I was reasonably satisfied with Judge Kavanaugh’s nomination to the Supreme Court. I thought he was a smart, fair jurist. Although I did not agree with all of his lower court decisions, I appreciate that evaluating a judge based on whether I agree with his ultimate outcomes, as opposed to the strength and coherence of his legal reasoning, is detrimental to rule of law principles.
The mixed reactions, on many aspects of the way we approach Dr. Blasey Ford’s allegations against Judge Brett Kavanaugh, track either politics or ideology in a way that should give every one of us pause.
At one end of the spectrum is Senator Mazie Hirono, who told men to “shut up and step up … do the right thing, for a change,” after Dr. Chrstine Blasey Ford’s allegations against Judge Brett Kavanaugh came to light. Blasey Ford released her story weeks after her allegations had been sent to Senator Dianne Feinstein, and days after the Senate finished its hearings on whether to confirm Judge Kavanaugh to the Supreme Court. Senator Hirono’s view is that, despite the impossibility of gathering meaningful statistics on how many reports of sexual assault are false, a woman is automatically to be believed regardless of evidence, and men, by virtue of their membership in a particular group, are all guilty by association and cannot contribute to meaningful dialog on this topic.
At the other end of the spectrum is Senator Mitch McConell, who wants to “plow through” with Judge Kavanaugh’s confirmation despite a credible accusation of sexual assault, who appears to categorize Dr. Blasey Ford’s coming forward as a partisan tactic to delay Judge Kavanaugh’s confirmation vote until after the midterm elections, who sees no need for further investigation on this topic. And, of course, there’s Donald Trump, who essentially called Dr. Blasey Ford a liar for failing to report her allegations 35 years ago, to either “her loving parents” or law enforcement.
The best case to both test the scope of the Supreme Court’s decision in Masterpiece Cakeshop and to answer its unresolved legal questions is, indeed, a new version of Masterpiece Cakeshop. Last month, baker Jack Phillips sued the Colorado Civil Rights Commission for another ruling against him and his bakery. Although Phillips received a narrow win in the original Masterpiece Cakeshop, the free speech claim in this new case is somewhat stronger, and the legal landscape has been altered in Phillips’s favor by the original case. Because this new case presents a free speech claim that can easily be distinguished from the sale of interchangeable goods and services, a decision in favor of Phillips is unlikely to seriously undermine civil rights and anti-discrimination laws.
The job of a Supreme Court Justice is replete with contradictions. The Court is accountable to the people, and the Senate uses its “advice and consent” power to approve nominees. However, the Court must be independent of the people, rendering judgment based on its interpretation of the law, instead of serving a political master or agenda. The Court must generally defer to the democracy, allowing elected legislators to dictate policy. But the Court must unflinchingly champion our constitutional rights, upending democratic will based on vague constitutional amendments that are subject to multiple interpretations.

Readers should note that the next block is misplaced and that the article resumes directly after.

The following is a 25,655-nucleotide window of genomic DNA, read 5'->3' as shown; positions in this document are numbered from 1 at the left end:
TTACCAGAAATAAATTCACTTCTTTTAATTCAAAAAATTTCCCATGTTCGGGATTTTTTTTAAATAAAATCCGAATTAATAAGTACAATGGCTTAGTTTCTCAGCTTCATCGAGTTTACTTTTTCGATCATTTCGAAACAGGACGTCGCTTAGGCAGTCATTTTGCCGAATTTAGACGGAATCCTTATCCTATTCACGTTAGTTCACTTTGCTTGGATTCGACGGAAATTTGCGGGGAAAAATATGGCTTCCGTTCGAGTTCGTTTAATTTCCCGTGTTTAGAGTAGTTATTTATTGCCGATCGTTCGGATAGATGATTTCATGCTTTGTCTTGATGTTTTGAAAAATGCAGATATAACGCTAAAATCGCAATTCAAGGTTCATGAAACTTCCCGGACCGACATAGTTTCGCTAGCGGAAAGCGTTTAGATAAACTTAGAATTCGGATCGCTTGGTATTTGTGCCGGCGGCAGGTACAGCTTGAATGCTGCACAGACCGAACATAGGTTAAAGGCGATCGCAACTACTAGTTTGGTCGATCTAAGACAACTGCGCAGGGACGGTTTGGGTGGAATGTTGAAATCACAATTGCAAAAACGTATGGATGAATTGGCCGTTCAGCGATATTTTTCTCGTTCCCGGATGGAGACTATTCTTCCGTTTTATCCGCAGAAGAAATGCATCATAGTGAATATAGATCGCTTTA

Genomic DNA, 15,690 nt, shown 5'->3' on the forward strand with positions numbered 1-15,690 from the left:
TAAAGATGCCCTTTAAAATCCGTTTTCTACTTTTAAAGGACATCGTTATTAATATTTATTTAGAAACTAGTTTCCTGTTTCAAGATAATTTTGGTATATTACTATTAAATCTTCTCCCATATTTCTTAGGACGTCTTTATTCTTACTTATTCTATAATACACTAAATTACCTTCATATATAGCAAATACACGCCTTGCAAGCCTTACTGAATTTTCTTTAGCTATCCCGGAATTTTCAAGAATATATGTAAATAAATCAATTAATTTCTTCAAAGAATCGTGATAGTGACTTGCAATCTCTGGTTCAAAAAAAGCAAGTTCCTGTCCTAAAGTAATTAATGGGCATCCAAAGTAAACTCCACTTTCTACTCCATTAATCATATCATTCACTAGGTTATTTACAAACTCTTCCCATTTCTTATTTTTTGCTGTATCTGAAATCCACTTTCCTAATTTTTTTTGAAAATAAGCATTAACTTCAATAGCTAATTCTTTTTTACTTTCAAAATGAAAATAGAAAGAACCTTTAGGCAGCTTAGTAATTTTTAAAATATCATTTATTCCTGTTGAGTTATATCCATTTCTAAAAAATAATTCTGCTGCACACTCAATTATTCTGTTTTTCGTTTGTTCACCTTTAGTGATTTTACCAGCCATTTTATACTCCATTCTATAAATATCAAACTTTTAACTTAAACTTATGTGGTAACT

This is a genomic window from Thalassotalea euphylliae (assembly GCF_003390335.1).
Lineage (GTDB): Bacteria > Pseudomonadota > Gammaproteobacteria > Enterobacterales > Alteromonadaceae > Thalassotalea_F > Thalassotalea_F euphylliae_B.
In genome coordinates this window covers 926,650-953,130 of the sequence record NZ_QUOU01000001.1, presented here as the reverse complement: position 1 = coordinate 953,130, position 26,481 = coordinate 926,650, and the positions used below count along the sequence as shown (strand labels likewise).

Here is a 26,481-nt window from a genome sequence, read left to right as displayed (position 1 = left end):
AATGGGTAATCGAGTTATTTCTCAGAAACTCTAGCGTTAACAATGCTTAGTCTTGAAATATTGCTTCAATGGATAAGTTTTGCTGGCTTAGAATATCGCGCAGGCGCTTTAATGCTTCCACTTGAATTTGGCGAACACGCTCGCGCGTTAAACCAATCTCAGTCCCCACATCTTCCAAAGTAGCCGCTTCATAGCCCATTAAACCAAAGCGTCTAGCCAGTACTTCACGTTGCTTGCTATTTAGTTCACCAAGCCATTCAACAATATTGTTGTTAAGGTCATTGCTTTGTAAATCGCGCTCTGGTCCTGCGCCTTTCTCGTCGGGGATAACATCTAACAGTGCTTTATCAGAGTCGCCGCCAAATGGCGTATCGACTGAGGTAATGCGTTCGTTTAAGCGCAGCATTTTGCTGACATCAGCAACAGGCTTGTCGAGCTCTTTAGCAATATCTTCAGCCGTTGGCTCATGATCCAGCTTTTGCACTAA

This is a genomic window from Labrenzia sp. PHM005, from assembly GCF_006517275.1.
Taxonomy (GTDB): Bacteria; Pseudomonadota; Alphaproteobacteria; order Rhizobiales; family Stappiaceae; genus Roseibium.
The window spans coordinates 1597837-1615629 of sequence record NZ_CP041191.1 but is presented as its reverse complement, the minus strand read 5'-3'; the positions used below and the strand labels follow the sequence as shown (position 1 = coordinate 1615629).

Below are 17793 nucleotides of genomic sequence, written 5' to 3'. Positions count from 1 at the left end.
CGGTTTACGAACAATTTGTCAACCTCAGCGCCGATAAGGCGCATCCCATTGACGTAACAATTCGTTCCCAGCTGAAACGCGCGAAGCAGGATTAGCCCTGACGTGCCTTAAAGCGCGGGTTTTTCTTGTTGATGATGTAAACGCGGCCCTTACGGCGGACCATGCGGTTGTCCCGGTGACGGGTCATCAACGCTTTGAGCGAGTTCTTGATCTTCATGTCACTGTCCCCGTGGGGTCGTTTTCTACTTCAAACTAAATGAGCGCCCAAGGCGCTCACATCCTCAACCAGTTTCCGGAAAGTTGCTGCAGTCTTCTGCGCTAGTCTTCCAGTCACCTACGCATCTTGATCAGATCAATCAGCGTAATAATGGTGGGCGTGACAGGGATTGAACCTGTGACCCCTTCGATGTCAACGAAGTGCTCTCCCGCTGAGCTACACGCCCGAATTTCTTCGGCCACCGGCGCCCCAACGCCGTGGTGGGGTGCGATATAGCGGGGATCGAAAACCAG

The difficulty of navigating these contradictions, which focus solely on the abstract roles a Justice must play, is compounded by the task of deciding the substance of specific cases, which are complex, multi-faceted, and often technical. We need experts on the Court – experts at reconciling competing principles, experts at developing a sound, consistent judicial philosophy that can apply timeless constitutional rights to a changing society, and experts at understanding legal texts, structures, and systems.
The process of approving a Supreme Court Justice should therefore be targeted to finding these sorts of legal experts, with sound judgment and impeccable analytical skills. We need Justices who understand that their decisions have human consequences, but who do not overly impose their own political sensibilities onto these consequences. Instead, the Senate confirmation hearings appear, based on the grandstanding of Senators on both sides of the aisle, to be a way of pandering to the basest instincts of the very people from whom the judiciary is designed to be independent.
To some extent, the political pandering of the confirmation hearings is due to the fact the Court has appropriated a great deal of power, interpreting the Constitution to include provisions far beyond the text. To some extent, our intractable partisan hackery problem is due to increased attention to the Supreme Court by citizens who either misunderstand or willfully ignore the role of the Court. Neither Democrats nor Republicans at this point want to unilaterally appoint a Justice whose jurisprudence does not well align with the general sentiment of their base. I propose a modest solution that could change the tenor of both the Senate confirmation hearings and the public’s thinking about the role of the Court.